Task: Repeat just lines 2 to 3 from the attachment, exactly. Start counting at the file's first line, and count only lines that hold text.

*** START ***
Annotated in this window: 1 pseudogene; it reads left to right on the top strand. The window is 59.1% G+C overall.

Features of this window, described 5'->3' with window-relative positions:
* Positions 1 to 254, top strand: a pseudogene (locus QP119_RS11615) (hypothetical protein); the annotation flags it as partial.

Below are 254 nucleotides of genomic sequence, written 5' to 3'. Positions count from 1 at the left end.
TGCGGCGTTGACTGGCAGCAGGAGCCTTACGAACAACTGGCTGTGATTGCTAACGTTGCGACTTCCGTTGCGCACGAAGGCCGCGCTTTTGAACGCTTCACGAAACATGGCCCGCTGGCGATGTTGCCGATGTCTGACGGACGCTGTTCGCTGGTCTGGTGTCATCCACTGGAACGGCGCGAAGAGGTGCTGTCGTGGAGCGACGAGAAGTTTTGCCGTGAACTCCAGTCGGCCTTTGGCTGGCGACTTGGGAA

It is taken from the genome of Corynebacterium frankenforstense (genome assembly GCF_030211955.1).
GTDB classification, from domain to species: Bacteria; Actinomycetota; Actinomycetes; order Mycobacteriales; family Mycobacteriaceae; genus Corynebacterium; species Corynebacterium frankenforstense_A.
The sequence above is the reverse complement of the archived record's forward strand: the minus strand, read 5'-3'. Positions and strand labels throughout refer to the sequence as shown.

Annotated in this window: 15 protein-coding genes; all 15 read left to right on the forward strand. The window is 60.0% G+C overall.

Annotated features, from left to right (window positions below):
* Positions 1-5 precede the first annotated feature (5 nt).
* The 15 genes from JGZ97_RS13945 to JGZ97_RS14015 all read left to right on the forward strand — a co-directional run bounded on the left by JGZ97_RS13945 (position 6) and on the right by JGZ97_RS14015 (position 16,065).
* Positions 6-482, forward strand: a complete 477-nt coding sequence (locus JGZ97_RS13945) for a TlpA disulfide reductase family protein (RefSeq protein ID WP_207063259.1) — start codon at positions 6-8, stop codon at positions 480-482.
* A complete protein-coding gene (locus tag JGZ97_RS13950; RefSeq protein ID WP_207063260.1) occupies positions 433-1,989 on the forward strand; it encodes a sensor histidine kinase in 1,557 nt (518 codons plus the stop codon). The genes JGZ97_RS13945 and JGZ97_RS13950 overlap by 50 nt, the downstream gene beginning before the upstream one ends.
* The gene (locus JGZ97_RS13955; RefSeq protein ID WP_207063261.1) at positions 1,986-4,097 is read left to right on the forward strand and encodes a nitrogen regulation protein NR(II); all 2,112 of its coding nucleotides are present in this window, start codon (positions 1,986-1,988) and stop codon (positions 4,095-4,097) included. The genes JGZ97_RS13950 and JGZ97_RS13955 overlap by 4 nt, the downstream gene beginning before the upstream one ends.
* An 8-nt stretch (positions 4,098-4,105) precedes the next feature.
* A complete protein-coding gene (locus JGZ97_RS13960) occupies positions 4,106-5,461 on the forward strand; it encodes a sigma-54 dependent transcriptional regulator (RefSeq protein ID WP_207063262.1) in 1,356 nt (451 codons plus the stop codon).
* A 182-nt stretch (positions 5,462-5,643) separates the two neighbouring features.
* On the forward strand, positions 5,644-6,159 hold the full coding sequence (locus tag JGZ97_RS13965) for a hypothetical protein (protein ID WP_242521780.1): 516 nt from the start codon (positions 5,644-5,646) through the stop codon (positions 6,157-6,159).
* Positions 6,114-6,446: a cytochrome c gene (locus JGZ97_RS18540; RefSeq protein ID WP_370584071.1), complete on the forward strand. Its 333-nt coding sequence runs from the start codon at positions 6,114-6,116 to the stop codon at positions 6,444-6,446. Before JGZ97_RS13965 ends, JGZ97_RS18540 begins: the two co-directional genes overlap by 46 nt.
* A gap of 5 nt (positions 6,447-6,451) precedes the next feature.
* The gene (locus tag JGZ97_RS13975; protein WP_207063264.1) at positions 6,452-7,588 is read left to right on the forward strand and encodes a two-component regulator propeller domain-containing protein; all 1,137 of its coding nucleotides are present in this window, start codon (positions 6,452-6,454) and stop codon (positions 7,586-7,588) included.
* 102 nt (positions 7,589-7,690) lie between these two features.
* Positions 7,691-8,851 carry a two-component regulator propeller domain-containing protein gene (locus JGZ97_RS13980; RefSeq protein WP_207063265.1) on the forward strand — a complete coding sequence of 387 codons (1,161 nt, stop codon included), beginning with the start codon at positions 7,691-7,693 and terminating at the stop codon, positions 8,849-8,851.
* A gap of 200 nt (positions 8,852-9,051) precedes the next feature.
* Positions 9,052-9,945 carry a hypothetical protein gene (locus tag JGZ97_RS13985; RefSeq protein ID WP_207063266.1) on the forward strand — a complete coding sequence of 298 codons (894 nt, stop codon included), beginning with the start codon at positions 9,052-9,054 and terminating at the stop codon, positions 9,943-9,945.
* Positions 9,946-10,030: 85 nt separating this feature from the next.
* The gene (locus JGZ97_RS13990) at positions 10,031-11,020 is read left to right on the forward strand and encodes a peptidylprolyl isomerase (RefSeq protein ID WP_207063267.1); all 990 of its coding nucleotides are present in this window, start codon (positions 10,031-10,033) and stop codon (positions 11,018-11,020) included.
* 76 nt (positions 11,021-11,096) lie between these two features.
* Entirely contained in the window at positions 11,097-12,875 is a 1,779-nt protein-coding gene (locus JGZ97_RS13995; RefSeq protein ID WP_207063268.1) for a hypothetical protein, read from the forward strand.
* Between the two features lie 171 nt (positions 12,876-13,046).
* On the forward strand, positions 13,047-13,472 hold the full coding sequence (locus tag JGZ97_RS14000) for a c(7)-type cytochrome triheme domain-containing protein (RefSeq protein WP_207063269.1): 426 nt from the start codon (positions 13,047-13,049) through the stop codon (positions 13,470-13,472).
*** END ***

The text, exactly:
Features of this window, described 5'->3' with window-relative positions:
* Positions 1 to 254, top strand: a pseudogene (locus QP119_RS11615) (hypothetical protein); the annotation flags it as partial.